Logarithmic scale

Discussion in 'Javascript' started by Sunny, Sep 25, 2008.

  1. Sunny

    Sunny Guest

    Hi Is there a way to find a proper distance between large numbers.

    For example, if i have a set of numbers like:
    10, 40, 80, 100, 500, 10000
    Now if I have to create a break points between these no.
    I have to take an average & add that average to the starting number
    like.
    (10000 -10)/6 = 1665.
    Now if I create a break point using this no. the break points will be:
    10 - 1675, 1675 - 3340, 3340 - 5005, 5005 - 6670 ....
    But the problem is that I can't use them as they are far apart like
    all the first 5 no.'s will be in the first breakpoint, so its no help.

    Can I use a formula like logarithmic scale in javascript to calculate
    the breakpoint that are based on logarithmic scale.
    Sunny, Sep 25, 2008
    #1
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  2. Sunny <> writes:

    > Hi Is there a way to find a proper distance between large numbers.
    >
    > For example, if i have a set of numbers like:
    > 10, 40, 80, 100, 500, 10000
    > Now if I have to create a break points between these no.
    > I have to take an average & add that average to the starting number
    > like.
    > (10000 -10)/6 = 1665.
    > Now if I create a break point using this no. the break points will be:
    > 10 - 1675, 1675 - 3340, 3340 - 5005, 5005 - 6670 ....
    > But the problem is that I can't use them as they are far apart like
    > all the first 5 no.'s will be in the first breakpoint, so its no help.
    >
    > Can I use a formula like logarithmic scale in javascript to calculate
    > the breakpoint that are based on logarithmic scale.


    You can use logarithms in javascript. See Math.log:

    http://developer.mozilla.org/En/Core_JavaScript_1.5_Reference:Global_Objects:Math:log

    I have no idea what you mean by break points or what you're trying to
    do. It looks like you just want to split an ordered list in two, sort of:

    x = Math.ceil(list.length / 2)
    break_point = (list[x] - list[x+1]) / 2

    If that doesn't help, please explain further.

    --
    Joost Diepenmaat | blog: http://joost.zeekat.nl/ | work: http://zeekat.nl/
    Joost Diepenmaat, Sep 25, 2008
    #2
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  3. Joost Diepenmaat <> writes:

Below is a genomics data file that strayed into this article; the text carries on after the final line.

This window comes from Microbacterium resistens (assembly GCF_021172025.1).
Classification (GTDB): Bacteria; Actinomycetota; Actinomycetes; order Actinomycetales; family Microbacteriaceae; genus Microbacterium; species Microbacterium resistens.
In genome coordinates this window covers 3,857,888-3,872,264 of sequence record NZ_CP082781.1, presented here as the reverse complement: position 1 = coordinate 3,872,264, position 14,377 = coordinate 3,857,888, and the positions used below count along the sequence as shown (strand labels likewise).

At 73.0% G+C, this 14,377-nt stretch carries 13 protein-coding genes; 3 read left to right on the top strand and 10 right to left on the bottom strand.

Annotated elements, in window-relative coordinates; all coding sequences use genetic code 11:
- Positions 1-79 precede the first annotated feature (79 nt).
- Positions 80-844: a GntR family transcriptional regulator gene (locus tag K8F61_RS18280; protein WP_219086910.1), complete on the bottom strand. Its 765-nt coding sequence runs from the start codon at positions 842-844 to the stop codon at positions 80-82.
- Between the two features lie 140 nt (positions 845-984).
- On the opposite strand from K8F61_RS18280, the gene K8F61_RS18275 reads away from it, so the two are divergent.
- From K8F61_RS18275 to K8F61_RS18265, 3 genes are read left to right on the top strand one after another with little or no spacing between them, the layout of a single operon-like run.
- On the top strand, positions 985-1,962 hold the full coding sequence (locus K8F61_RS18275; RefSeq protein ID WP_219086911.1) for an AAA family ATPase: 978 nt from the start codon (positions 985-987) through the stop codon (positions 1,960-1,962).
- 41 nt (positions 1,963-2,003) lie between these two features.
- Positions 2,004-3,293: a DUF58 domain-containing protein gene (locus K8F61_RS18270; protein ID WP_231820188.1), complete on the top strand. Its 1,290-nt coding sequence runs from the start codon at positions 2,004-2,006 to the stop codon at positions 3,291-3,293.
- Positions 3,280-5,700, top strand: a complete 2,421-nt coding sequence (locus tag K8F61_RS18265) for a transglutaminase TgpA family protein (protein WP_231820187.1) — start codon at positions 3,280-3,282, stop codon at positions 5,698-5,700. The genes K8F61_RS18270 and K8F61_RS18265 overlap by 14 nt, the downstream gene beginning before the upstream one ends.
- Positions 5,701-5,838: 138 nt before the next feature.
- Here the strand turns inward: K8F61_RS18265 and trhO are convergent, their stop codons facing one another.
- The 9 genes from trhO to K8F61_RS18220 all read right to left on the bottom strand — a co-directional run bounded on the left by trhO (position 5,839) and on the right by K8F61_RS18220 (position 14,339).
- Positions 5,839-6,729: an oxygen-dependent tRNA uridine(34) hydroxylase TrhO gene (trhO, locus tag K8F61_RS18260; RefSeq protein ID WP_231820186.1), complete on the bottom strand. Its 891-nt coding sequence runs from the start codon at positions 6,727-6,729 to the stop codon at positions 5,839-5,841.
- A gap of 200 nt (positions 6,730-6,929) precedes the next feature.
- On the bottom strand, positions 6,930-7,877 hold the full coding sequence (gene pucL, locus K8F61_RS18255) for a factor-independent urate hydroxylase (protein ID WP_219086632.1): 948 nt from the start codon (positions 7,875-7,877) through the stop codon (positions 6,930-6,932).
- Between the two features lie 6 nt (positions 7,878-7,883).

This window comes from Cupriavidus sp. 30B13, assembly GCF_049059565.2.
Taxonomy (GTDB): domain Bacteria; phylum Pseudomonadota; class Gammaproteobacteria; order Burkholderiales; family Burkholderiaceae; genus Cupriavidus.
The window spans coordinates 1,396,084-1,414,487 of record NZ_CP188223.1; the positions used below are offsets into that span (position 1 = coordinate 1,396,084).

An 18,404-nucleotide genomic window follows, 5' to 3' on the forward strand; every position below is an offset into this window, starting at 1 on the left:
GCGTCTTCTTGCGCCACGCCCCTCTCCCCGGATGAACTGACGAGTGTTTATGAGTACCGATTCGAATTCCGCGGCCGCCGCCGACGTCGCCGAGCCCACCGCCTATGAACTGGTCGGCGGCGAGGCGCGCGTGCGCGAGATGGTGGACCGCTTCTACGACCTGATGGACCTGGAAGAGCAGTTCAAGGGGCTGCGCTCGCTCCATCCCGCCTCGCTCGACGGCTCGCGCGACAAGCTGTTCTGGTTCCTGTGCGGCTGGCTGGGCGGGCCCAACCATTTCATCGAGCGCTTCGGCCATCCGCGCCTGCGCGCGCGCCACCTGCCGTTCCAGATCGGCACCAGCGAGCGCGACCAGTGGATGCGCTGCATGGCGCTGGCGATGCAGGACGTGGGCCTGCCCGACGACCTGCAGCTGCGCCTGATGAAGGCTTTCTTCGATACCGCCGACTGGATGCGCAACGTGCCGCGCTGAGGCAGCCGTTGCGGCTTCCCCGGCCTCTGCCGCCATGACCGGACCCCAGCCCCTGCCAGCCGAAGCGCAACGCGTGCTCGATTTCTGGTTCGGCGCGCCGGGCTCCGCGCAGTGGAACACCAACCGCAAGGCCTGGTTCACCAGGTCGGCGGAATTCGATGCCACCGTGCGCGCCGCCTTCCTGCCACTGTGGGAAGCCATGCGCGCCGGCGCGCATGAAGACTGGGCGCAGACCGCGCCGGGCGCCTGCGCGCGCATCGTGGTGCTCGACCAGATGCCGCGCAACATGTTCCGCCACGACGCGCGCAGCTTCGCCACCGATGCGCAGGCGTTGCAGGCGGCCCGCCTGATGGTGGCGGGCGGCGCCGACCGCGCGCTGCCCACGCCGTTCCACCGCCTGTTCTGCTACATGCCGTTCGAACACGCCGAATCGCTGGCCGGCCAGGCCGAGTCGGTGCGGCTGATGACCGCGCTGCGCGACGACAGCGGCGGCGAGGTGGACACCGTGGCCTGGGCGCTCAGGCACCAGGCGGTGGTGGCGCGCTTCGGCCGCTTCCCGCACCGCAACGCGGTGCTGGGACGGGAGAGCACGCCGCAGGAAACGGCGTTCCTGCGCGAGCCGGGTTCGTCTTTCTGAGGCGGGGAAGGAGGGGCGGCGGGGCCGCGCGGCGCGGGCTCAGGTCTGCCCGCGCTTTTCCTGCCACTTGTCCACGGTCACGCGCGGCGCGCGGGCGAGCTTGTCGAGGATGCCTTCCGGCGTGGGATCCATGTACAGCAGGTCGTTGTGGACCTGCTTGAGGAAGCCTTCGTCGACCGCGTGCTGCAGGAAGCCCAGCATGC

> x = Math.ceil(list.length / 2)
    > break_point = (list[x] - list[x+1]) / 2


    I meant Math.floor()

    --
    Joost Diepenmaat | blog: http://joost.zeekat.nl/ | work: http://zeekat.nl/
    Joost Diepenmaat, Sep 25, 2008
    #3
  4. Sunny

    Sunny Guest

    On Sep 25, 3:47 pm, Joost Diepenmaat <> wrote:
    > Joost Diepenmaat <> writes:
    > > x = Math.ceil(list.length / 2)
    > > break_point = (list[x] - list[x+1]) / 2

    >
    > I meant Math.floor()
    >
    > --
    > Joost Diepenmaat | blog:http://joost.zeekat.nl/| work:http://zeekat.nl/


    I have a series of numbers that i want to display on graph.
    Numbers are like 10, 40, 80, 100, 500, 10000, 100000. there are 50
    numbers
    Like the last column has value that is really higher.
    Here users can break this numbers into groups.
    But when I take the average using the no. of groups they want (100000
    -10)/6 = 16665.
    so the groups come out 10 - 16665.
    Now if i have to display this data on chart.
    all the 30 points come under group 10 - 16665 & couple of groups
    remain empty like 1ike no value exists in them because the difference
    between the lowest & highest element is too big(10,100000). So I want
    a method that computes an average or create groups based on logic.
    Sunny, Sep 25, 2008
    #4
  5. Sunny

    Tom de Neef Guest

    "Sunny" <>
    > I have a series of numbers that i want to display on graph.
    > Numbers are like 10, 40, 80, 100, 500, 10000, 100000. there are 50
    > numbers
    > Like the last column has value that is really higher.
    > Here users can break this numbers into groups.
    > But when I take the average using the no. of groups they want (100000
    > -10)/6 = 16665.
    > so the groups come out 10 - 16665.
    > Now if i have to display this data on chart.
    > all the 30 points come under group 10 - 16665 & couple of groups
    > remain empty like 1ike no value exists in them because the difference
    > between the lowest & highest element is too big(10,100000). So I want
    > a method that computes an average or create groups based on logic.


    First take the log (as said by JD, see Math; remember that 10-base log(x) =
    ln(x)/ln(10) ) of all points into a new series.
    Do your groupings with this new series and display.
    The y-axis will now run from say -0.3 to 4.2. Round these min and max values
    down resp up to -1 and 5.
    Display the axis where you transform the values y to 10^y (e.g. 0.1, 1, 10,
    100, 1000, 10000).

    Tom
    Tom de Neef, Sep 25, 2008
    #5
  6. Sunny

    RobG Guest

    On Sep 26, 6:14 am, Sunny <> wrote:
    > On Sep 25, 3:47 pm, Joost Diepenmaat <> wrote:
    >
    > > Joost Diepenmaat <> writes:
    > > > x = Math.ceil(list.length / 2)
    > > > break_point = (list[x] - list[x+1]) / 2

    >
    > > I meant Math.floor()